Wednesday, December 29, 2010

A (post) Christmas miracle.

SS returned to school this morning, because no way was she going to leave home while JJ was here. She had a really rough morning because she was already having JJ withdrawals, and those are not pretty. But by the time we arrived at school SS reverted to her mute persona. When we entered the free play area SS reached for a truck that was on the floor. A little girl shouted "NO! It's mine, I was playing with it." Undeterred SS picked up the truck and I asked her to put it down. Big mistake on my part because the teachers should be the ones handling discipline once she crosses their threshold. At the same time the little girl shouted at SS again. Honestly, if SS had throttled her, it was well deserved.

That's when it happened. I am an expert at predicting a Mount SS eruption even when there are no outward signs to others. The selfish mother in me was silently urging SS to go ahead and react. I then saw it, not the famous C scowl (that leads to anger and petulance), but the quivering lip, the scrunching of the button nose, and then the tear dam burst. SS let out a wail, a loud plaintive wail. At that moment SS managed to bring the place to a complete halt, everyone just stopped, including the children. It was obvious that they were not exaggerating about SS never crying or making any type of noise. The shouter just stared at SS like she had seen her for the first time. Ms. Cookie (she is the cook, but plays with the kids in the morning and just adores SS) dropped what she was doing and rushed to SS's side. But my girl did not want to have anything to do with them, she wanted her Mama.

I did not pick her up, but knelt down and held SS, who quickly buried her face on my neck, while she cried and shook. The teachers were just in shock, even the teachers from the baby room came out to witness the meltdown. When SS calmed down some I allowed Ms. L to comfort her. Ms. L remembered the rules and patted SS's back while soothingly talking to her. Ms. L turned to me and said that they had never seen SS cry, really wanted me to know that. Yeah, that was quite obvious. I asked Ms. L to call me if SS did not calm down. It really tore me apart to leave, but SS was in good hands and I felt it was a good learning experience for SS and those around her.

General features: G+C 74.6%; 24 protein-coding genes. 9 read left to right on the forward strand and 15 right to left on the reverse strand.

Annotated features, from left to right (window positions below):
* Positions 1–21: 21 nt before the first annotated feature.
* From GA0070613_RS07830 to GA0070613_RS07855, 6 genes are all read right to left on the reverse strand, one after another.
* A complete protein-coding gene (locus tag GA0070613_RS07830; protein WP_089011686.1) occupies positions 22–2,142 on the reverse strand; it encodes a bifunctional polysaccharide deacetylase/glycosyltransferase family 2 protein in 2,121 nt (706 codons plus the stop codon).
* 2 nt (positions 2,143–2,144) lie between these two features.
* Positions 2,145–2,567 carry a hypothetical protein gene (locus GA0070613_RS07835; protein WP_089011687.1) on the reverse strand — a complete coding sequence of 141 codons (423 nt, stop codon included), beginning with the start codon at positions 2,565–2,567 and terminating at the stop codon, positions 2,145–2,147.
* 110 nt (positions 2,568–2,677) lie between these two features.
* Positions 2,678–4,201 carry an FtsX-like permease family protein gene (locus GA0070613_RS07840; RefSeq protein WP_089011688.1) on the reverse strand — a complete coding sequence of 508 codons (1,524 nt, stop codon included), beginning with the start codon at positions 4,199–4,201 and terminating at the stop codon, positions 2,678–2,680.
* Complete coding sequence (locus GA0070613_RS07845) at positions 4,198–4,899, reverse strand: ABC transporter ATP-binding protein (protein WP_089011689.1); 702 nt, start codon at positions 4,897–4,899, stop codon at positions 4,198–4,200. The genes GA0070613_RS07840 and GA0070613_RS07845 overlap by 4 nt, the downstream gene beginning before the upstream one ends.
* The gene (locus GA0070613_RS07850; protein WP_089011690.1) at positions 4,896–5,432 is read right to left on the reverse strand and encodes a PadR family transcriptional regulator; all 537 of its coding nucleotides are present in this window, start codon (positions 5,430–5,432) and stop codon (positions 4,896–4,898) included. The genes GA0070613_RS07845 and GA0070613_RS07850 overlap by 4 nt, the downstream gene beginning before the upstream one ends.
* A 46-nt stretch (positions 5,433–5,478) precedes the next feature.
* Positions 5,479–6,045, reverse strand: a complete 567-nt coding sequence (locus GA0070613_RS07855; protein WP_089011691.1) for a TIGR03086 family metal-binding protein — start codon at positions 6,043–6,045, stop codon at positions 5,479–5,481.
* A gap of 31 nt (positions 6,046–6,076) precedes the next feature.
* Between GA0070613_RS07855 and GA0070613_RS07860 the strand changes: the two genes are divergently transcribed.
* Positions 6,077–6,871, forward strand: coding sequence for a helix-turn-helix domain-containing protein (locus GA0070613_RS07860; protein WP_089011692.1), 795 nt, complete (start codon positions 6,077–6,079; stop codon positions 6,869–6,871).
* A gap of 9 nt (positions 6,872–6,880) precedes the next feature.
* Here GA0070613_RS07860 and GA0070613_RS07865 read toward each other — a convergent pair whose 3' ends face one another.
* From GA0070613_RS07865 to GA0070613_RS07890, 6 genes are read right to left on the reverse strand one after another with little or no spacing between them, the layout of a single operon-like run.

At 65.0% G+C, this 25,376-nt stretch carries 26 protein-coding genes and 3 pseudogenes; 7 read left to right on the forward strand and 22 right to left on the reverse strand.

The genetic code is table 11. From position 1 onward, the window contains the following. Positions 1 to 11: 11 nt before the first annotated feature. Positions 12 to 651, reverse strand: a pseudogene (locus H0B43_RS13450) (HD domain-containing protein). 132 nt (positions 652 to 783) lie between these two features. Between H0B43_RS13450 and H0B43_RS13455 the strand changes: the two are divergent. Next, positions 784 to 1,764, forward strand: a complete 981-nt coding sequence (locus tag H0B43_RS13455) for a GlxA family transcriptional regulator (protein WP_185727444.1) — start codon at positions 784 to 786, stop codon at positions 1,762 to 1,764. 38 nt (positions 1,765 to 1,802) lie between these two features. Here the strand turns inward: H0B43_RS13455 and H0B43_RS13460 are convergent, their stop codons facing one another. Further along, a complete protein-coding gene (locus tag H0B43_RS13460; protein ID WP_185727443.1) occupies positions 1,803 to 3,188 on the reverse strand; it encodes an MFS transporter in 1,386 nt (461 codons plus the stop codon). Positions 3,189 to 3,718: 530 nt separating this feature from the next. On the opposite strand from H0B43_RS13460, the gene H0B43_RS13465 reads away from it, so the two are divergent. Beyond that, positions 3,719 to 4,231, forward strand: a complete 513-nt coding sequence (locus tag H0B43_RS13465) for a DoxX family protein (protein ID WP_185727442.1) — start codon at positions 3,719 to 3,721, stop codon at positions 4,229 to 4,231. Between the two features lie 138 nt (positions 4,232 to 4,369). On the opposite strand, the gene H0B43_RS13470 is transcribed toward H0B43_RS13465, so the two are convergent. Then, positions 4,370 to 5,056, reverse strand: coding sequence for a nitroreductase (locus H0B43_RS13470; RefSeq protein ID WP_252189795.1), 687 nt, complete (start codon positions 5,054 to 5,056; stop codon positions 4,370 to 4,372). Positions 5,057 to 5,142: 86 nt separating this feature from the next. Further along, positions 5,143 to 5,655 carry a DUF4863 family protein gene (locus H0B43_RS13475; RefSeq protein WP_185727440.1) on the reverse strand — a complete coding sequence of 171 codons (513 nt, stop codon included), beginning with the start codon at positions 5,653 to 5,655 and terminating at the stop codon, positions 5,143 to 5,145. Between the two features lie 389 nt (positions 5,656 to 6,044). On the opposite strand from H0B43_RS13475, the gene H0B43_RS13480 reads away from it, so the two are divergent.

As horrible as it sounds I am glad it happened. It was good for them to see that SS is a real girl, with real feelings, and real needs. My daughter is not Pinocchio people, she is a real child. I called P as soon as I left and to my relief he said "Good, about time they see that she is a real child." Like me, P was worried about the picture of a mute, emotionless SS. Because that is not who she is, there is so much more to our child. She is a delightfully complex creature, she is a joy to have around.

When I returned four hours later Ms. L informed me that SS calmed down about 10 minutes after I left. Upon enrollment we had agreed that 15 minutes was the max before they called first P, and then me. Ms. L reiterated how surprised everyone was that morning. Welcome to our world, because that is how we felt upon finding out how SS behaves at school. We also hope that maybe this incident served as an ice breaker and that SS's true personality slowly emerges. We hope that SS little by little learns to let go and be her fabulous self. We hope that SS becomes secure enough to realize that she does not have to be perfect to be cared for and appreciated. That is a lot of hoping but when it comes to our kids we are eternal optimists.

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